Jia Qinglin Delivers Keynote Speech on the 40th Anniversary of China-New Zealand Diplomatic Ties
In the morning of April 17 local time, Chairman of the National Committee of the Chinese People's Political Consultative Conference (CPPCC) Jia Qinglin delivered a keynote speech under the title Deepening All-round Cooperation for a Better Future on the 40th anniversary of China-New Zealand diplomatic ties in the Contemporary China Research Center of Victoria University of Wellington.
Jia said that New Zealand is a beautiful and rich country in the South Pacific and has been well known as the "land of long white cloud" and "the country of one hundred percent pureness". Today, New Zealand enjoys political stability, economic growth, social harmony and broad prospects of development.
He noted that the Chinese and New Zealand people have a long history of friendly exchanges although the two countries are far away from each other. Since the establishment of diplomatic ties 40 years ago, China-New Zealand relations have gained significant progress with the joint efforts of the two governments and peoples. In particular, leaders of the two countries in 2006 reached the important consensus on building and developing the mutually beneficial and all-round cooperative relations in the 21st century, bringing the bilateral ties to a new development stage.
Jia pointed out that China and New Zealand are good partners with equality and mutual trust politically, mutually beneficial partners in the economic sector and good friends sharing knowledge in the cultural field. China and New Zealand have neither historical grudge nor conflict of fundamental interests. Our industrial structure and resource endowments are highly complementary. People of both countries always have friendly feelings for each other. He believes that the bilateral relations will continue to mature with the joint efforts of the two governments and peoples and become a role model of peaceful coexistence and win-win cooperation between countries with different social systems, cultural backgrounds and development stages.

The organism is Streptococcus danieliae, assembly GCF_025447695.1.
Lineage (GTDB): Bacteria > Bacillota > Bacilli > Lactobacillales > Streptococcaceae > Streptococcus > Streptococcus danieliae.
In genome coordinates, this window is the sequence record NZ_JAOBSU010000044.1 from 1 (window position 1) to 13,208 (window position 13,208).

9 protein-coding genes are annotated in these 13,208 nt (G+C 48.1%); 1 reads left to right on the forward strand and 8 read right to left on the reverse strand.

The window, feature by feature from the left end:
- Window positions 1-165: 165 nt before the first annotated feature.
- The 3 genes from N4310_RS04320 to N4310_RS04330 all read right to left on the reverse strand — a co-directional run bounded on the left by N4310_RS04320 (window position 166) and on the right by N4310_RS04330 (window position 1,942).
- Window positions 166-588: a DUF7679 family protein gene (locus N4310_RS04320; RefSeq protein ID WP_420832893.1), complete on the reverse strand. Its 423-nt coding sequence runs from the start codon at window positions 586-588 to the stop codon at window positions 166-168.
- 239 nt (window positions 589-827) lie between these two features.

He noted that China has successfully found the road of socialism with Chinese characteristics suitable to its national conditions and achieved world-acclaimed development since the launch of reform and opening up more than 30 years ago. Meanwhile, we are fully aware that China remains a developing country, the problems of unbalanced, uncoordinated and unsustainable economic growth are still serious and some structural contradictions are rising and need to be addressed gradually. China still has a long way to go and needs to make arduous efforts in the long run in order to realize modernization.
He reiterated that China will unswervingly maintain stable and relatively fast economic growth, unswervingly open wider to the outside world, unswervingly pursue the road of peaceful development and unswervingly promote worldwide prosperity.
He also raised four proposals on further deepening China-New Zealand all-round cooperative relations:
First, keep high-level exchanges and increase political mutual trust. We are willing to maintain close high-level contacts with New Zealand, make full use of the bilateral exchange and consultation mechanisms and keep timely communications on the development of bilateral ties and other major issues of common concern.